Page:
Why Everyone Should Be a Classics Major

Do you love philosophy, politics, art history, theater, drama, intrigue, ancient curses, linguistics, and/or divine intervention? Then perhaps you should consider a Classics major! With a grand total of 19 majors and 14 minors we are easily one of the smaller departments but what we lack in numbers we make up for with passion! After all, you need a lot of passion if you’re going to devote your life to languages that no one speaks and people who are all long gone.

You’re probably thinking, “Why on Earth would I spend four years of my college career getting a useless degree?” Well my friend, I am here to tell you that Classics is more relevant than ever. A degree in Classics teaches you to think critically, multi-task, and compare modern and classical themes. And not to toot my own horn, you need to be pretty smart to learn all of the Ancient Greek verb forms as well as know who was the most powerful woman in Athens in the mid-400s BC (Aspasia, the escort and later wife to prominent statesman Pericles).

I had always been interested in ancient civilizations as a child, from obsessively perusing my Egyptology book to muttering about inaccuracies as I read the Percy Jackson series (still love it though). So when I stumbled across the course Love & Sexuality in Ancient Greece last year while registering for my first ever semester, I immediately made it first on my priority list of classes. Even on the very first day of class, usually reserved for going over the syllabus, had a dynamic and interesting conversation that prompted my first ever trip to office hours. I was there met with genuine interest in my theory on satyrs (ask me about it) and I left with a very large book, marked with a section that provided potential evidence that supported my idea. I knew from that moment that any thought of being an English major was long gone. While Professor Kirkland has now moved onto a tenure-track position elsewhere, his enthusiasm and love of Classics will forever be the reason I became a major.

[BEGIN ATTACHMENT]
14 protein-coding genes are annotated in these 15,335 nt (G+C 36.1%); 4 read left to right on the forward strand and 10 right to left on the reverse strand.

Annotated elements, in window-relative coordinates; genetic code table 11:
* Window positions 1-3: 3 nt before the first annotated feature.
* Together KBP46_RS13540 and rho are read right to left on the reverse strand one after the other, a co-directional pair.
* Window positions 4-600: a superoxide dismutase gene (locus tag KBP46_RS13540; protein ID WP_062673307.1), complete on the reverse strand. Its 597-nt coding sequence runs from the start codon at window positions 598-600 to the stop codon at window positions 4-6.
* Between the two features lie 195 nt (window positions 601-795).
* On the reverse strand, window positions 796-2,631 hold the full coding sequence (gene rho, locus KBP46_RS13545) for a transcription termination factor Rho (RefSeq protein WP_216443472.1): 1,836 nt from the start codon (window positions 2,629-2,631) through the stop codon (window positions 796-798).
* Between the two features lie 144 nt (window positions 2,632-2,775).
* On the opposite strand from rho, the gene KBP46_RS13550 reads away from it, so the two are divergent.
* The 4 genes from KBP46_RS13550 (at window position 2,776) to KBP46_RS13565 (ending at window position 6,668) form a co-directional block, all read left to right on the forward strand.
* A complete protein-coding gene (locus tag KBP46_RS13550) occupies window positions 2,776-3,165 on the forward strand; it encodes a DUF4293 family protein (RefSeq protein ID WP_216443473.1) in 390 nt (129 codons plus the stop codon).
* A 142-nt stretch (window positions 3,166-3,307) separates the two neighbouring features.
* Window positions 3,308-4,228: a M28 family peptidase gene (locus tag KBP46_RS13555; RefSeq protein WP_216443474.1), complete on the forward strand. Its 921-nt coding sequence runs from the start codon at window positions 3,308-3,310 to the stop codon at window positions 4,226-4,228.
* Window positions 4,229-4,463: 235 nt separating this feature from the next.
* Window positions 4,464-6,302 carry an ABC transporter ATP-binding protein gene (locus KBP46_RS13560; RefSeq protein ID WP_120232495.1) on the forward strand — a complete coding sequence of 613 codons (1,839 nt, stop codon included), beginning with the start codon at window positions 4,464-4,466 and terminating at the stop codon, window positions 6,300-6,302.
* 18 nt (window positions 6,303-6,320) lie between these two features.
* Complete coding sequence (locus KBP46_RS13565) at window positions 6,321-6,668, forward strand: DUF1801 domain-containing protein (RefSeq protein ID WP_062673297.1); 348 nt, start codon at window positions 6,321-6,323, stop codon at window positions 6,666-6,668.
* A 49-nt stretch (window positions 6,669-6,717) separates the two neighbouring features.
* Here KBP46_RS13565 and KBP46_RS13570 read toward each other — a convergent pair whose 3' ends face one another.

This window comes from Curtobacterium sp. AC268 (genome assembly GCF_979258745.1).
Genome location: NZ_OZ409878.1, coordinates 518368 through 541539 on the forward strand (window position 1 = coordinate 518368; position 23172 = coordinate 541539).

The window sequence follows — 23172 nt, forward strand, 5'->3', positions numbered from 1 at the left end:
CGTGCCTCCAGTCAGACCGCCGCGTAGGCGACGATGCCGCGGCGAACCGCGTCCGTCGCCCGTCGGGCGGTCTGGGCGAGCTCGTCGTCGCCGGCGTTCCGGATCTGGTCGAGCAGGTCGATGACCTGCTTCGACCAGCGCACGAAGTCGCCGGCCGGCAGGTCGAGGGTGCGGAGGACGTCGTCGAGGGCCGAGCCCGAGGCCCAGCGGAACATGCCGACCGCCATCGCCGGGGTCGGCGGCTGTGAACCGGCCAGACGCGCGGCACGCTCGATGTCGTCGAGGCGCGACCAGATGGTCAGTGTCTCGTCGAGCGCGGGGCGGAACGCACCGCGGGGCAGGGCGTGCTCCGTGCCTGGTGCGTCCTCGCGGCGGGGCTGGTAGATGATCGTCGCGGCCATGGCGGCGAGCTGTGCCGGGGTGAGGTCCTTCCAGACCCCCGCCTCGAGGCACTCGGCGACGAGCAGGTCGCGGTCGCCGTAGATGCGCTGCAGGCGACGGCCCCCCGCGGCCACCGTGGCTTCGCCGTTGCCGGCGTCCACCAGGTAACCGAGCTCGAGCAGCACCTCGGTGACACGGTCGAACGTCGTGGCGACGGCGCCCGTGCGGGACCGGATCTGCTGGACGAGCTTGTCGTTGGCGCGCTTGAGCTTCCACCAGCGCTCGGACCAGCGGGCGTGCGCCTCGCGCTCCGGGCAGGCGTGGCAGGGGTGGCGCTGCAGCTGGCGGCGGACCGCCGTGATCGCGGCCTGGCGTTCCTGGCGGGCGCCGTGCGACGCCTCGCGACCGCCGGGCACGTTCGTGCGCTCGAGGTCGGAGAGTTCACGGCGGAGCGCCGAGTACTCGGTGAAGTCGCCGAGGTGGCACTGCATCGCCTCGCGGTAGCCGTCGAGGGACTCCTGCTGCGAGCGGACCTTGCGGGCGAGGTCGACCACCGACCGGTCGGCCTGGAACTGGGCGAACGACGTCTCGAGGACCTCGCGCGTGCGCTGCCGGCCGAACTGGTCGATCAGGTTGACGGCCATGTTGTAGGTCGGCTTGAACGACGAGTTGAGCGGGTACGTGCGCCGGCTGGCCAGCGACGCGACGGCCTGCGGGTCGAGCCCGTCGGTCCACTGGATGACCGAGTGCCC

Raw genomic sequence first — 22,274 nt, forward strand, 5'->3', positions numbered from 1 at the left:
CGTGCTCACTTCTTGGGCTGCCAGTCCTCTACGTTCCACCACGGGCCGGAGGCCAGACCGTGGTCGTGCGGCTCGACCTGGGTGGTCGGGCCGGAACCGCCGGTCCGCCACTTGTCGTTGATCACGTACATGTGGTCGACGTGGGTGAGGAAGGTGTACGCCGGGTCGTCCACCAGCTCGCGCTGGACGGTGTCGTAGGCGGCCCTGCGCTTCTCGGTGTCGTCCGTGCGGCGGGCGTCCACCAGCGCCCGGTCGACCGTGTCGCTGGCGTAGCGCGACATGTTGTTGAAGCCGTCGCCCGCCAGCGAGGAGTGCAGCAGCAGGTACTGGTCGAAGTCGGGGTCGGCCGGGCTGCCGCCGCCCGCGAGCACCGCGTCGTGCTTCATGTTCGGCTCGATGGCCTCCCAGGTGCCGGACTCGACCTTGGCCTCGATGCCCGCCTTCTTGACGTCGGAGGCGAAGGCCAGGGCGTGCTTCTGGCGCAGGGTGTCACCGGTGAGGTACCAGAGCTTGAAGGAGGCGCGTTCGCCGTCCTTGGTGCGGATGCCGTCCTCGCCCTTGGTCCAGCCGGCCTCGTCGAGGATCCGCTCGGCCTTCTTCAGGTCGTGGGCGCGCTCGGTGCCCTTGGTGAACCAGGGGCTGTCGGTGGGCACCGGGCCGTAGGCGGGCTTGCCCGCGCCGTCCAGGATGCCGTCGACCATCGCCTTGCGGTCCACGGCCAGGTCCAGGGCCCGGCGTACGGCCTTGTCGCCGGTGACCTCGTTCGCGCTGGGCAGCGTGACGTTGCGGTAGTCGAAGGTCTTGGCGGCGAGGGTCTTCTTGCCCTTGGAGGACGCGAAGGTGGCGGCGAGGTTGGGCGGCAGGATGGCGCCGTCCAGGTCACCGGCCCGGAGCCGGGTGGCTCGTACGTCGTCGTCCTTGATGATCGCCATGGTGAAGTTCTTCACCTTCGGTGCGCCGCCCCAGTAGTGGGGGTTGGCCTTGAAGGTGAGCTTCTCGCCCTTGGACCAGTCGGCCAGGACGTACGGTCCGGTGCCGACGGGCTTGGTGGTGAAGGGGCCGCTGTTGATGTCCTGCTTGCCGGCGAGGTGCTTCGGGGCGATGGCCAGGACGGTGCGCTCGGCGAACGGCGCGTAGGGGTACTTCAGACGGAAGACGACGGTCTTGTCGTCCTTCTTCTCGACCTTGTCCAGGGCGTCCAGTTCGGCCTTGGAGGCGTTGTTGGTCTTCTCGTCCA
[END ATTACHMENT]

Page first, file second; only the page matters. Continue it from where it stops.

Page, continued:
The next semester, I took Greek history with Professor Serfass (who became my advisor but is currently on sabbatical). I cried almost every day in his class because of how much I loved the Ancient Greeks. He read a passage from the Odyssey in Ancient Greek and I had to keep my myself from sobbing (I learned that very same passage this year in my language course and tears again threatened to fall). When the going gets tough in my intensive intro Ancient Greek course, Professor Hahnemann reminds of just how far we’ve come by giving us an actual work to translate. In the spring we’ll be reading Plato’s The Republic. In the original Greek. I can’t be the only one who thinks that is amazingly cool. Over fall break I took a trip to the Metropolitan Museum of Art and I could read inscriptions on pottery after only 8 weeks of learning a language.

I have made amazing friends and connections through the Classics Department. Having Classics Major friends is honestly such a blessing because I’m sure my ξένος friends get pretty sick of me theorizing over Sappho constantly. And even you don’t join the Classics Department, check out our courses! You’re guaranteed to have an amazing professor and be surrounded by the greatest people on campus.


Sources: Feature, 1, Annmarie Morrison